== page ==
Backing the Future: Venture Capital & the Labour Start-up Review

5th September 2022

Written by

By Chris Elphick

Labour’s Start-Up Review is an important opportunity for the Party to set out its plans for future growth and demonstrate long term strategic planning. A key to making this a success will be working not only with entrepreneurs but also with the investors, such as venture capital (VC) funds that partner with and help to grow innovative companies.

The Party’s call for evidence is right in identifying the UK’s ‘rich ecosystem of innovation and entrepreneurial talent’, and that fast-growing firms ‘punch significantly above their weight in economic contribution’. However, there is much more that could be done to help the UK’s burgeoning VC industry to support and develop small, exciting businesses with high growth potential.

VC is already the driving force behind thousands of UK small companies–investing almost £1.18bn into 650 start-ups and small businesses across our nations and regions. These businesses are often in R&D intensive sectors like life sciences and deeptech (next generation technology) which drive our economic growth but also address prominent societal challenges, like climate change, or drive exciting advances in medical science.

The VC industry provides these businesses with much needed access to capital which, given the high-risk nature of supporting start-ups, can be difficult to source elsewhere. It also brings with it hands-on support and experience; helping the business to identify key strategic objectives, hire the right people, and benefit from their extensive networks.

So, what more can be done, and where can changes be made, to help to support and grow high-value start-ups in the UK?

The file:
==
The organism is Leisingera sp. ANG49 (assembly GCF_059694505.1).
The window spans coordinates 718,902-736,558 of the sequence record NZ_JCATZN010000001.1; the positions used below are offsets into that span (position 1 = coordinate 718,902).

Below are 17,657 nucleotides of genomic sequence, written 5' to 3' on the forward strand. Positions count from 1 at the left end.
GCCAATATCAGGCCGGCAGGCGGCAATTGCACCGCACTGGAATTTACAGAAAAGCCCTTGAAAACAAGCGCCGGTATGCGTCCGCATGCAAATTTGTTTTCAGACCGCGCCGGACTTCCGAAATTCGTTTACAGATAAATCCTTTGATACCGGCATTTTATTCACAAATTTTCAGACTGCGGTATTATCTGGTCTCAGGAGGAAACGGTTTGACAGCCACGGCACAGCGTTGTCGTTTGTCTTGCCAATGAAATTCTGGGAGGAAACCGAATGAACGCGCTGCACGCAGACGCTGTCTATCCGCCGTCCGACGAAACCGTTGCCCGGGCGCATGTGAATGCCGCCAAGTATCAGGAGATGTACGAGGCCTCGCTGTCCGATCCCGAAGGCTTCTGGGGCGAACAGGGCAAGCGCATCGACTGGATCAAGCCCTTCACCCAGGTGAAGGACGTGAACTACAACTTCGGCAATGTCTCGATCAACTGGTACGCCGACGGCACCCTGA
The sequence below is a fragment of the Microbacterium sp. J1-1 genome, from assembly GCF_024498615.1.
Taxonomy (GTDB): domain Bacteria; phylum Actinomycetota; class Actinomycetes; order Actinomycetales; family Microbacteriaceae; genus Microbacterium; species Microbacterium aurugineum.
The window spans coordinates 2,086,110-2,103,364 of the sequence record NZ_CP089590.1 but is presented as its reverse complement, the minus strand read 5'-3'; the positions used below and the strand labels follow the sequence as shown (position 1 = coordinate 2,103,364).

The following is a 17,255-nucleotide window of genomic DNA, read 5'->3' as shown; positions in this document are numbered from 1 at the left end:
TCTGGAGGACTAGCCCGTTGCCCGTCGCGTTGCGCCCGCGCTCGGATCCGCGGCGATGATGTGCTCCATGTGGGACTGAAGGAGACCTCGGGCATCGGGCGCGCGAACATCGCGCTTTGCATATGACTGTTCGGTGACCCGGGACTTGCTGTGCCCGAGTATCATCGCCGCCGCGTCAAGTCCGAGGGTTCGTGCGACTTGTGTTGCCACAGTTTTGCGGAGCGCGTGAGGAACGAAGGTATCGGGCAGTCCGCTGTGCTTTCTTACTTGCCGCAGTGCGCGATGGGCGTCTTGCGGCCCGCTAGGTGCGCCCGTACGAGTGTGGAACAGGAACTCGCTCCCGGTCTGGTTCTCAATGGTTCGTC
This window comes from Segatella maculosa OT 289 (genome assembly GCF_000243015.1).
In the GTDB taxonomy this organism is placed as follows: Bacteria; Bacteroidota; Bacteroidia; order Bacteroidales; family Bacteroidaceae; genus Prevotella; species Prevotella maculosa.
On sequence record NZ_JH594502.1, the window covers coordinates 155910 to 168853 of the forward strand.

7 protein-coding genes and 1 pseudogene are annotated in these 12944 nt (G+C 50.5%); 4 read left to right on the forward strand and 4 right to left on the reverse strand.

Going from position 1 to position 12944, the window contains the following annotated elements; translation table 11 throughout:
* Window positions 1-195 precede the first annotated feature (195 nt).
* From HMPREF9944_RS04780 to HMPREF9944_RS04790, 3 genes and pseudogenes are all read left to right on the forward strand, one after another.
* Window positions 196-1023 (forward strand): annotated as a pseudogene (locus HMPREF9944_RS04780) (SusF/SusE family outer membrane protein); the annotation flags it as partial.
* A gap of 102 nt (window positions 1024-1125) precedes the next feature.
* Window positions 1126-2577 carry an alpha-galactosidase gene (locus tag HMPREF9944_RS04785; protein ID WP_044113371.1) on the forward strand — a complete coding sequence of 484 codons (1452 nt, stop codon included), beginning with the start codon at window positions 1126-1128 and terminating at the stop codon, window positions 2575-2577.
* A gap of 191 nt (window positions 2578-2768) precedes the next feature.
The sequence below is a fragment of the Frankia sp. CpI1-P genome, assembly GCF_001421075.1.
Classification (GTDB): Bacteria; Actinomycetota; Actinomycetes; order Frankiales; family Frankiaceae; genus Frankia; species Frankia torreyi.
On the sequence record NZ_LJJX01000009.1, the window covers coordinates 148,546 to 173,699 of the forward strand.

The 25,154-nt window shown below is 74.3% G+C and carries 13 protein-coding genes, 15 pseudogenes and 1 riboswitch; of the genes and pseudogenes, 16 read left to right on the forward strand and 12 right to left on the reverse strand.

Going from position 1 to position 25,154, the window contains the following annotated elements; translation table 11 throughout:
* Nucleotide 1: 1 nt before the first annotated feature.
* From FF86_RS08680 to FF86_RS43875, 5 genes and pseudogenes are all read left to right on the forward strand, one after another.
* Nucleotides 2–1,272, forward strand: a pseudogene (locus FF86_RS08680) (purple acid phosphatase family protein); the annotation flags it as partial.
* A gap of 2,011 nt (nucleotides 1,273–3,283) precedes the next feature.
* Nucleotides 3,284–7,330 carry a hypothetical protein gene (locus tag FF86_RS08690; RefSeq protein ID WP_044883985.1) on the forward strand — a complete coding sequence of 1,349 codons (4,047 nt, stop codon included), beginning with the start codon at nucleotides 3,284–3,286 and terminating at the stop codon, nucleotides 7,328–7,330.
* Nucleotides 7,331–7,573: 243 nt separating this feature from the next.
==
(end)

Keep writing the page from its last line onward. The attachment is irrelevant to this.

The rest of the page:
There has already been some notable progress made in broadening VC capital across the country – the British Private Equity and Venture Capital Association’s latest report found that 66% of businesses backed by its private capital members were outside of London, and regions like the North West are emerging hotspots for investment. There are several ways this trend can be supported. For example, unlocking EIS and VCT regional investment by removing the Sunset Clause, improved promotion and access to existing local funding opportunities, and making it easier to hire talent from all over the world

Lots of small, high-growth firms start life as university research projects – particularly in the science and technology sectors. Take Nottingham’s NuVision Biotherapies which began life in Nottingham University.  With support from VC investor Mercia, the company was able to commercialise its research. Stories like this are not uncommon but the UK needs to be better at commercialising the research made possible by our higher education sector. Better connections with VC will be vital to this.

There is a great deal more for Labour to ponder in building on the review. The technology revolution is one of the three key areas outlined recently by Tony Blair as the main challenges facing Britain, alongside climate change and Brexit.

A Labour Government will need to be creative and more interventionist in areas of tech that are key to future growth, with a focus as well on infrastructure, defence, and national security.    Further thought must also be given to how the UK, which currently spends only 1.7% of GDP spend on R&D, can match the OECD average of 2.4% and reach Labour’s stated target of 3%.

The success of VC investment in the UK will be a significant part of delivering this ambition. While the UK is the largest hub for VC investment in Europe, it still lags behind the US in terms of overall investment as a percentage of GDP, especially at later investment rounds, which means firms still look to the US for funding at this stage. And this often starts the journey for these high-value businesses re-locating in the US and/or listing on US public markets. Long term, strategic thinking is required across government to ensure that the best UK businesses are given the opportunity to become global players, based in the UK.

Labour should build on what already works well, and think of what more government can do to provide the right incentives to grow the businesses of the future.

Chris Elphick

Labour in the City Member

VC Policy Manager, BVCA